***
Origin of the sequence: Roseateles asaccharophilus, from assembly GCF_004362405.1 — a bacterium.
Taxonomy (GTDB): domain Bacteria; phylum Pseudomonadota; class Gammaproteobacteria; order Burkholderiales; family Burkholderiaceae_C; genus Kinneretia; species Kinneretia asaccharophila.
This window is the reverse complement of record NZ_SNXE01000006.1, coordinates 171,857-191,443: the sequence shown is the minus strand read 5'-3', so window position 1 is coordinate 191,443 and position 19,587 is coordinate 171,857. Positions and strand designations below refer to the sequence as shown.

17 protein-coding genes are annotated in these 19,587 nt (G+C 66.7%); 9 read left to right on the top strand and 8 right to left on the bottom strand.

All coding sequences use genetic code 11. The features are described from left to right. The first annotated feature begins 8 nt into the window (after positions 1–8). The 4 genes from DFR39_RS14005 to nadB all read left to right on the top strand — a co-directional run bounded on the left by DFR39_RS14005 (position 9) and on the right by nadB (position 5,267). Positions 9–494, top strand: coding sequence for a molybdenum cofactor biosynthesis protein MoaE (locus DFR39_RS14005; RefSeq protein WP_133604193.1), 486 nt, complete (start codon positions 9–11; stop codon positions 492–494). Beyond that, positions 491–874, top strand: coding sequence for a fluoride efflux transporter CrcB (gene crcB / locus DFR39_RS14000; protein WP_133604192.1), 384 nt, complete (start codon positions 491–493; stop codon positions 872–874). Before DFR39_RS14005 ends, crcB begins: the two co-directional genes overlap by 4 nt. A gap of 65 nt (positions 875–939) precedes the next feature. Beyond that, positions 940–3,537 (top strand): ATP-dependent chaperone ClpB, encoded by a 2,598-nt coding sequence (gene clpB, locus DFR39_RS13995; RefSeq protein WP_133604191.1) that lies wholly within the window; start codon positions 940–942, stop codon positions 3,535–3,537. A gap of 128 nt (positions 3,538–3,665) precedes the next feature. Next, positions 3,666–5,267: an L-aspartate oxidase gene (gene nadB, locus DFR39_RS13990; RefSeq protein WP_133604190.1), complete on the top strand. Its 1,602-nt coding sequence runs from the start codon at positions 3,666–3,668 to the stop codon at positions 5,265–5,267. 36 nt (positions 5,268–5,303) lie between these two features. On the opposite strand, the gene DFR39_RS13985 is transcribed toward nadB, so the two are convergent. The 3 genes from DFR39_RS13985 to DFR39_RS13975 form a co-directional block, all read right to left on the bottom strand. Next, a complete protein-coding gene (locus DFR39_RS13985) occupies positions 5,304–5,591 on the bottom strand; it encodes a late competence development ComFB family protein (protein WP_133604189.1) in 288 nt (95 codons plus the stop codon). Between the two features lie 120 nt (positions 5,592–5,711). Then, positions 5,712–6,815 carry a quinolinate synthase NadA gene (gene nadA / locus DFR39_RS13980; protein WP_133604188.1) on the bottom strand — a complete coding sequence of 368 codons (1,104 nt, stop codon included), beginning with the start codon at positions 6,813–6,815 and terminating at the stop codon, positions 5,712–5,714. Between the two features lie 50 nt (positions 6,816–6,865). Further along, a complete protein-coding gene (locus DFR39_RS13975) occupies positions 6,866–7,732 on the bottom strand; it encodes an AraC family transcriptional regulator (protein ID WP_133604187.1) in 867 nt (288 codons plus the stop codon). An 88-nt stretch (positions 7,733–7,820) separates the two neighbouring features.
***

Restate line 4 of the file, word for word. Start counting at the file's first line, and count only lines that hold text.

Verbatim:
17 protein-coding genes are annotated in these 19,587 nt (G+C 66.7%); 9 read left to right on the top strand and 8 right to left on the bottom strand.